“Tomato 101” is for beginners and advanced gardeners alike. There are many assumptions about the tomato that sometimes get passed on by the most well-meaning aficionado. I take my tomatoes seriously and have developed a routine to hedge my bets for a healthy summer harvest.
When it comes to spring fever the tomato is most abused, most people still plant too early. First, wait until our frost free date (on average this is May 10th, give or take a week depending on where you are located). After the frost free date the average air and soil temperature is usually warm enough for tomatoes to function efficiently. Soil temperatures should be at least 55 degrees and the ambient night-time air temperature should be above 58 degrees otherwise the plant will be stunted and less vigorous.
The ideal conditions for growth, fruit set and ripening are daytime temperatures in the 80’s, nighttime temperatures in the 60’s…the perfect summer, which we have maybe one week out of the whole summer!
Tomatoes love two things: heat and well-drained soil. I can almost guarantee a successful season if you prepare the soil with lots of compost. This provides a slow release of nutrients throughout the entire season; it also dramatically improves drainage while retaining even moisture. Over fertilization can stress the plant so compost is far superior to weekly conventional stimulants. For example, too much nitrogen will encourage leafy growth at the expense of bloom. Lack of magnesium, which aids in chlorophyll production and respiration of plants, can also delay fruit set. Compost delivers a slow, healthy dose of both.
When you plant, pinch off the lower sets of leaves and sink the plant as deep as you can. Additional roots will develop at the leaf nodes thus making a stronger plant in the long run. Once the plant is set then mulch it well in order to control weeds, prevent soil from splashing on the plant (which is one of the primary ways that disease spreads to your plant), and to moderate soil moisture (important in controlling blossom end rot). Use any organic mulching material; I typically use newspaper with grass clipping on top. I have found that the newspaper-grass clipping combo works great as winter mulch for weed control, by next spring it has broken down enough that I simply turn it back into the soil.
I cannot emphasize the use of mulch enough. It means that during times of drought you will have to irrigate very little and it moderates soil moisture and temperature which keeps the plant producing. Tomatoes rather like being a bit on the dry side and rapid fluctuations in soil moisture cause one of the most common tomato condition known as blossom end rot (as well as contributing to blossom drop, leaf curl, and splitting fruit). When plants fluctuate between too wet and too dry a calcium deficiency develops in the plant which then causes the blossom end of the fruit to rot. You can avoid all of this with a good layer of mulch.
I typically sucker my plants (the practice of removing the new growth that emerges between stems and branches) early in the season to encourage good branching structure; I will stop suckering once the tomatoes start to produce their second flush of fruit to ensure that there is plenty of foliage to shade the ripening fruit from the hot summer sun.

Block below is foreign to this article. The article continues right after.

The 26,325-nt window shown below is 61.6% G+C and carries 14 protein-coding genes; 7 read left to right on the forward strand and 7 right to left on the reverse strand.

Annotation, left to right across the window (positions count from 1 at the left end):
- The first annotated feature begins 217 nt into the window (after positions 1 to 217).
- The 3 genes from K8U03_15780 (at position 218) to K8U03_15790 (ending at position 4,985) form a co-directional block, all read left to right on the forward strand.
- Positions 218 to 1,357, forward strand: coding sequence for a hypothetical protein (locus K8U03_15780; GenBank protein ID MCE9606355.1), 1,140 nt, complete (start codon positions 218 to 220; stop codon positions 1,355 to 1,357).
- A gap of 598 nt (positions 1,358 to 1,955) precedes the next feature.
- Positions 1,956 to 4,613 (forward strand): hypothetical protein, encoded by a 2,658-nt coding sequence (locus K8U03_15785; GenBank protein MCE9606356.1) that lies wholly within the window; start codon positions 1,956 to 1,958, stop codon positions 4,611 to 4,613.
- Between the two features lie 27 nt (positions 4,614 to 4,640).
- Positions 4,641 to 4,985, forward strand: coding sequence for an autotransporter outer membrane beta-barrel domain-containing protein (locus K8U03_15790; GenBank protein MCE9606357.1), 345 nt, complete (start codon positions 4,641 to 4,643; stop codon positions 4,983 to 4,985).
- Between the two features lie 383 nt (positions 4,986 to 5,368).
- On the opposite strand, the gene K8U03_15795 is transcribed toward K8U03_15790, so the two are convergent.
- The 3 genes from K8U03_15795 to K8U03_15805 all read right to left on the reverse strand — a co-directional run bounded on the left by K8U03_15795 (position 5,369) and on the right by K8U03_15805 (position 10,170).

Healthy plants that receive a slow, natural source of nutrients; have adequate moisture and excellent drainage will resist pest problems on their own. If you rotate your crop, keep the garden weed-free and mulch your plants you will further avoid many of the diseases that plague tomatoes.
Remove leaves as they appear infected and don’t inadvertently spread it by handling healthy plants afterwards.

Article source:

Top tips for your garden

You shared your best techniques for getting your garden ready for the season and now, we’re sharing them with our readers.

The winners, and their tips, were:

My children and I love the excitement of growing and picking our very own tomatoes in our backyard each summer and we have a helpful tip for growing healthier plants. Since tomato plants form roots all the way along their stems, you can give your plants an extra-strong root system (especially the tall, leggy ones) by planting them on their sides. Don’t forget to remove any leaves that would be covered under the soil to prevent rot and encourage disease.

Anita Archibald, Richmond Hill

Throw away your herbicides and pesticides and grow native wildflowers, including some host plants for butterflies and flowers for the bees. Monarch butterfly populations are at risk, so be sure to include some milkweed in your garden.

Ellen Downe, Keswick

Raised Beds are the best gardening solution I’ve ever tried. We created two raised beds to begin with. We removed the sod and tilled up the earth, then built the frames approximately six feet by eight feet. We added lots of mulch and planted.

The weeding is much easier and you have more control over soil mixtures, fertilizing and watering, when needed. It was amazing how much produce we harvested just from those two small gardens.

I used my raised beds for vegetables only but you could plant, Herbs. Flowers, etc

Linda Hollinshead, Sharon

Below are some other tips we received.